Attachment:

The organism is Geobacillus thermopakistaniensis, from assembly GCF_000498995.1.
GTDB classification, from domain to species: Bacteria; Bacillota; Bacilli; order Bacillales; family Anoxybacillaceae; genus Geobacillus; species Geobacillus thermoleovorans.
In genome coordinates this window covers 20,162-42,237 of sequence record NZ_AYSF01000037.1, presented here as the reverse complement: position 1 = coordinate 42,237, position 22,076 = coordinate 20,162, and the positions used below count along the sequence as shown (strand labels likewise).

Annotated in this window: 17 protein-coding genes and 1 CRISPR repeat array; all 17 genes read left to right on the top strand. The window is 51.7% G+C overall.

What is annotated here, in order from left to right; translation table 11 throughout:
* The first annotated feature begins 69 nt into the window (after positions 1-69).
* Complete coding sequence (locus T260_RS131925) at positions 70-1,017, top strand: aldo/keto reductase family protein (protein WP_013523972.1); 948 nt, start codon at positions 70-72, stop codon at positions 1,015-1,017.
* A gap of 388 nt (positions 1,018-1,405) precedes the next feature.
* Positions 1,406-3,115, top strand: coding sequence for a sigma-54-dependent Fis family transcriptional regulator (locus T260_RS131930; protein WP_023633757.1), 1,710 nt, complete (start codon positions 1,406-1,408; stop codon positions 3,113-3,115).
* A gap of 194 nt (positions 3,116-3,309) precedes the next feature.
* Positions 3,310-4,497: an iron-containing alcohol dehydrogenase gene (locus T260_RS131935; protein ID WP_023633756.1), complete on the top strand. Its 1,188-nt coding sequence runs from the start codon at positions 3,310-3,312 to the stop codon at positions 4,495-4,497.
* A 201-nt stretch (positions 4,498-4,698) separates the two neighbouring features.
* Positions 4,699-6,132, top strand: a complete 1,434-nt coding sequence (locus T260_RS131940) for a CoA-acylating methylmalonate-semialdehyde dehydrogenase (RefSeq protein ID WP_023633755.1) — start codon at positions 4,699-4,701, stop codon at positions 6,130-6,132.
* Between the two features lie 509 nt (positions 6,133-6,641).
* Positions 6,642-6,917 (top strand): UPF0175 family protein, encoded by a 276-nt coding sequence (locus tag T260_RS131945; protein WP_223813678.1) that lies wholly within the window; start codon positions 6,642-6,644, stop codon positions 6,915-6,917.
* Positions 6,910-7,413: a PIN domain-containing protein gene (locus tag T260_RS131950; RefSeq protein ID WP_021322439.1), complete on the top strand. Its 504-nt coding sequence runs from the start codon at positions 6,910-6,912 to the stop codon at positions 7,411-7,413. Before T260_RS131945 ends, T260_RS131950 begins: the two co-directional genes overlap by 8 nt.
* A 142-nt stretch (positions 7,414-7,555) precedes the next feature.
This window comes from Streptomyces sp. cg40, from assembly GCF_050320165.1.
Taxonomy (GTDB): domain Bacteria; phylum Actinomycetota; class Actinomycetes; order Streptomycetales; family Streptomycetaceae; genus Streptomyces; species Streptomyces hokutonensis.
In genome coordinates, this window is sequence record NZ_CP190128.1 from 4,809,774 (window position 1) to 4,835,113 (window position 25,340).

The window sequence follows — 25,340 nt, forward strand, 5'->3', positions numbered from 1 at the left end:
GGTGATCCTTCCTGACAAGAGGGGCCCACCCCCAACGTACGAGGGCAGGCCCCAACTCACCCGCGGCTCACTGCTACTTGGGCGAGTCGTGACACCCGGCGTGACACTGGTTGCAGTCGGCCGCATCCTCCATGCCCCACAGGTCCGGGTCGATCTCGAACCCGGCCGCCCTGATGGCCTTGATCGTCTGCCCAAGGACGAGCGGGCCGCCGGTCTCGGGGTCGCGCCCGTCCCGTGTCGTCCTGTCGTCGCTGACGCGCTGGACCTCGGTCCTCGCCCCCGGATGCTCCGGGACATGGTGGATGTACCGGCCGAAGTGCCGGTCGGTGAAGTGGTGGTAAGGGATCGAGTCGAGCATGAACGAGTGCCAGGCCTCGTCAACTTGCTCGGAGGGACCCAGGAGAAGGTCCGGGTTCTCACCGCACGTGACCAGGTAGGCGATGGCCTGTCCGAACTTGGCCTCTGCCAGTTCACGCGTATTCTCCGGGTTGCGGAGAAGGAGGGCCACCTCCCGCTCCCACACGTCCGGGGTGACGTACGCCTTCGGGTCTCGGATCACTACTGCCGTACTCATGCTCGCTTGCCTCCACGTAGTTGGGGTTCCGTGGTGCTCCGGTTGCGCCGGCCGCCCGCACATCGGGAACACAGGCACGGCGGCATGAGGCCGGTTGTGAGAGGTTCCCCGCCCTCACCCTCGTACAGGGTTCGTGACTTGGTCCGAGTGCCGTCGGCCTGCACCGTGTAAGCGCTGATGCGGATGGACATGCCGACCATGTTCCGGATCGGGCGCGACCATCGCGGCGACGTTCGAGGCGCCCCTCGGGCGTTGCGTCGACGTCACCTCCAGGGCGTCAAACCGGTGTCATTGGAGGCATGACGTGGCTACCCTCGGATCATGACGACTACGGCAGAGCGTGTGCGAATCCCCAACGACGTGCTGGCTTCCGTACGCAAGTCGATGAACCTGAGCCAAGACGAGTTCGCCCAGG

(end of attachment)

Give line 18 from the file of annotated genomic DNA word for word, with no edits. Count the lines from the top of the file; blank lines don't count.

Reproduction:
This window comes from Streptomyces sp. cg40, from assembly GCF_050320165.1.